Perhaps you should consider the possibility that the reason you find it nearly impossible to respond to me is not because I'm twisted, but because you haven't put the thought and effort into your positions to make them able to stand up to a critical analysis. There may be nothing more tragic then the slaying of a beautiful theory by an ugly fact, but there is also nothing more essential to successfully dealing with the real world.
Bosses don't create jobs, customers do.
“Live a good life. If there are gods and they are just, then they will not care how devout you have been, but will welcome you based on the virtues you have lived by. If there are gods, but unjust, then you should not want to worship them. If there are no gods, then you will be gone, but will have lived a noble life that will live on in the memories of your loved ones.”
― Marcus Aurelius, Meditations
Economic Left/Right: -6.75
Social Libertarian/Authoritarian: -7.03
No, we can't.
The socialist policies of the New Deal had a good long life, but it's time to put them to rest before they bankrupt the country. We can't afford them.The federal government's financial condition deteriorated rapidly last year, far beyond the $1.5 trillion in new debt taken on to finance the budget deficit, a USA TODAY analysis shows.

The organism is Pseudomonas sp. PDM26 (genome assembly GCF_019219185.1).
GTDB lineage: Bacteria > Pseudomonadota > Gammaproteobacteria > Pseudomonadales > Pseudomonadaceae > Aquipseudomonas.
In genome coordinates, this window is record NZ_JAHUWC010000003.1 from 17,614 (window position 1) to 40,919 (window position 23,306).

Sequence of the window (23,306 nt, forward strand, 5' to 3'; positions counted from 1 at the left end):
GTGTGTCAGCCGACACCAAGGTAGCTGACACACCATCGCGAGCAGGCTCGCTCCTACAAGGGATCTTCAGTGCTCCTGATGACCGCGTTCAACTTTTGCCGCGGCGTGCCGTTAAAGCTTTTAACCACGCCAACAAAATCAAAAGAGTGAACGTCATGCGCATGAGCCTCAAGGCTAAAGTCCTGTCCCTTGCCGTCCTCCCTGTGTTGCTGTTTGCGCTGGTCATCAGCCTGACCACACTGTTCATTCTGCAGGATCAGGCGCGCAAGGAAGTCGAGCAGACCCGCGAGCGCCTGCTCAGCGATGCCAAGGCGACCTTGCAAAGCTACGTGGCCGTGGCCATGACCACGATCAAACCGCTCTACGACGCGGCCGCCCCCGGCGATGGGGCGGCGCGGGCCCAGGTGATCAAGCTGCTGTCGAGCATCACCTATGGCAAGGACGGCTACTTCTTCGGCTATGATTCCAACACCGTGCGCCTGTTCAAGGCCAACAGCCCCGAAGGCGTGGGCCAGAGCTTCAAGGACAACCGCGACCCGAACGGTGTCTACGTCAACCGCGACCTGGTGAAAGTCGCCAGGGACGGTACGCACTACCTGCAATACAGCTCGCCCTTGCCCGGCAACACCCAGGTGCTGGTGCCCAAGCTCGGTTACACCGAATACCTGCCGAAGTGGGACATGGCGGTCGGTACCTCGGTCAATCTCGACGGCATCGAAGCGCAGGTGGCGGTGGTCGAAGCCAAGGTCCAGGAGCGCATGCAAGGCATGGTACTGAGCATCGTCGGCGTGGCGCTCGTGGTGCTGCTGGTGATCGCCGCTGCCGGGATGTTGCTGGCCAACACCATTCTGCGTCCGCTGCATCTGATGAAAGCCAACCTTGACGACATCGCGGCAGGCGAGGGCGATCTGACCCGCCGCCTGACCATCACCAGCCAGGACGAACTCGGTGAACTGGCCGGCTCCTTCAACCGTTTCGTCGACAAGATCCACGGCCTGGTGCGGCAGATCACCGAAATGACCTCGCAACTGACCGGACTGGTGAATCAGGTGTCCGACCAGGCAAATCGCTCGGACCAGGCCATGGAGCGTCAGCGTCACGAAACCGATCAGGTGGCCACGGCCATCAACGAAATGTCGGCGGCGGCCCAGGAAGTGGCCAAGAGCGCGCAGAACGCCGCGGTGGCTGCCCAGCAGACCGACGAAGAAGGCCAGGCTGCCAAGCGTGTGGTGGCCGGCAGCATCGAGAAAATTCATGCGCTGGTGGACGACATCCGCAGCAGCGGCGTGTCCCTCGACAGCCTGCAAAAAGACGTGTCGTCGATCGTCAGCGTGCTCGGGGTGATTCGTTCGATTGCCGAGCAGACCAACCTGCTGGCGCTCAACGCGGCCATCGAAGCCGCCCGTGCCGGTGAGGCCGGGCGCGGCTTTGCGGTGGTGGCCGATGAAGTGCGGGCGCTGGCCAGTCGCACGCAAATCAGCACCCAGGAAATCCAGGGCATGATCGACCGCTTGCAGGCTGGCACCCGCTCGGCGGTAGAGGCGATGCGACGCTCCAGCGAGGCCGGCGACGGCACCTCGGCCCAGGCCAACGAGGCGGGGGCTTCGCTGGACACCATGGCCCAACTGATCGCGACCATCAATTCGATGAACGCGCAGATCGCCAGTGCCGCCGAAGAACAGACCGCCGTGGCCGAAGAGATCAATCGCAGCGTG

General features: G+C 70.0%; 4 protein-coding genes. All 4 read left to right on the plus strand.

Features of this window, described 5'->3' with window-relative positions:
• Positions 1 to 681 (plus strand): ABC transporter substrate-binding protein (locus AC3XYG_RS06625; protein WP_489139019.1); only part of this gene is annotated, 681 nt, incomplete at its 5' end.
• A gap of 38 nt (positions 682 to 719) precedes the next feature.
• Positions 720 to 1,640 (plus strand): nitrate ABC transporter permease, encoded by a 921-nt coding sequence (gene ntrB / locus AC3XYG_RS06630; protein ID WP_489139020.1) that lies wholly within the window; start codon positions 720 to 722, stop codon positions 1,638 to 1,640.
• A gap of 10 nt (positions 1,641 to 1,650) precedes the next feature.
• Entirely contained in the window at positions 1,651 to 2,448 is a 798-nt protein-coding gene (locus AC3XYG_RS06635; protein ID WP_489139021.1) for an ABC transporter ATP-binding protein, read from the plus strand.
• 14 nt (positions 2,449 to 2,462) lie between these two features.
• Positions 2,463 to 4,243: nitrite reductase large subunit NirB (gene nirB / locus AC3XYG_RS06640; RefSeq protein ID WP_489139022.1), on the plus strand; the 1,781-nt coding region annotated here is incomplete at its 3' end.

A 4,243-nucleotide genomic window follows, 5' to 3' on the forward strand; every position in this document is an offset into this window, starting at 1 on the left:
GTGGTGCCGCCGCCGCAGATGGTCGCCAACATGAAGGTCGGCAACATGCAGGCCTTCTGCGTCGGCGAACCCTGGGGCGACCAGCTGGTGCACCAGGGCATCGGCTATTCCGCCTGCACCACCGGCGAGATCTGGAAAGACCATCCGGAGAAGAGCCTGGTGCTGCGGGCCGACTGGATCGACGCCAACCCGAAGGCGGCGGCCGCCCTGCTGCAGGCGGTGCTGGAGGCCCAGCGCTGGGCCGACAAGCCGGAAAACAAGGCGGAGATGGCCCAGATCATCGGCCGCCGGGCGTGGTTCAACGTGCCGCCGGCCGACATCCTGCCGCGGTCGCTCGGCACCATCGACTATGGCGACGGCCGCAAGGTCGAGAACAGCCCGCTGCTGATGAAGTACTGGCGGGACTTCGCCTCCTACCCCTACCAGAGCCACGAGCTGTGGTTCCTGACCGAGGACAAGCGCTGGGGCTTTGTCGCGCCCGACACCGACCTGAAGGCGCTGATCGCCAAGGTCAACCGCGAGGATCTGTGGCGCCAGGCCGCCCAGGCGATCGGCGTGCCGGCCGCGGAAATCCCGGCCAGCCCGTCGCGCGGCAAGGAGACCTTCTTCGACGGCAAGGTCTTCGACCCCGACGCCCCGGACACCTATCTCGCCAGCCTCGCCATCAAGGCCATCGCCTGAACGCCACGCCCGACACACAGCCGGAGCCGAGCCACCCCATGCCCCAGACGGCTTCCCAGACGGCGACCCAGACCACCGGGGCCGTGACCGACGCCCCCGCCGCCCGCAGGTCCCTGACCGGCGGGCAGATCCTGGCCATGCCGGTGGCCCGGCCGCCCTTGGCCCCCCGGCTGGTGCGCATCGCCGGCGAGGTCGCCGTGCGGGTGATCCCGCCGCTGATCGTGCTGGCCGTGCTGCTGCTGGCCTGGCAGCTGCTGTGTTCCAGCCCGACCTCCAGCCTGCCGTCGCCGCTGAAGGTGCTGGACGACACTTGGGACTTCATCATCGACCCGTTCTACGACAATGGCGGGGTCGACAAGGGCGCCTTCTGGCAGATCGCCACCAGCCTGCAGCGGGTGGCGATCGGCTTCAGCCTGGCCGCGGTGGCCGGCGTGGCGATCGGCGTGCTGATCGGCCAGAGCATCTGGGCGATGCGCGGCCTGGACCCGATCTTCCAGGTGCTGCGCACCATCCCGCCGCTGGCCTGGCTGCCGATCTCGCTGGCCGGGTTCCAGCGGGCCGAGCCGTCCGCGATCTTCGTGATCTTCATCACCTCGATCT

Alex Brandon, AP
The Capitol in Washington, D.C., is seen with a marble chimera rhyton that stands in front of the Rayburn House Office Building in the foreground.
The government added $5.3 trillion in new financial obligations in 2010, largely for retirement programs such as Medicare and Social Security. That brings to a record $61.6 trillion the total of financial promises not paid for.
This gap between spending commitments and revenue last year equals more than one-third of the nation's gross domestic product.
Medicare alone took on $1.8 trillion in new liabilities, more than the record deficit prompting heated debate between Congress and the White House over lifting the debt ceiling.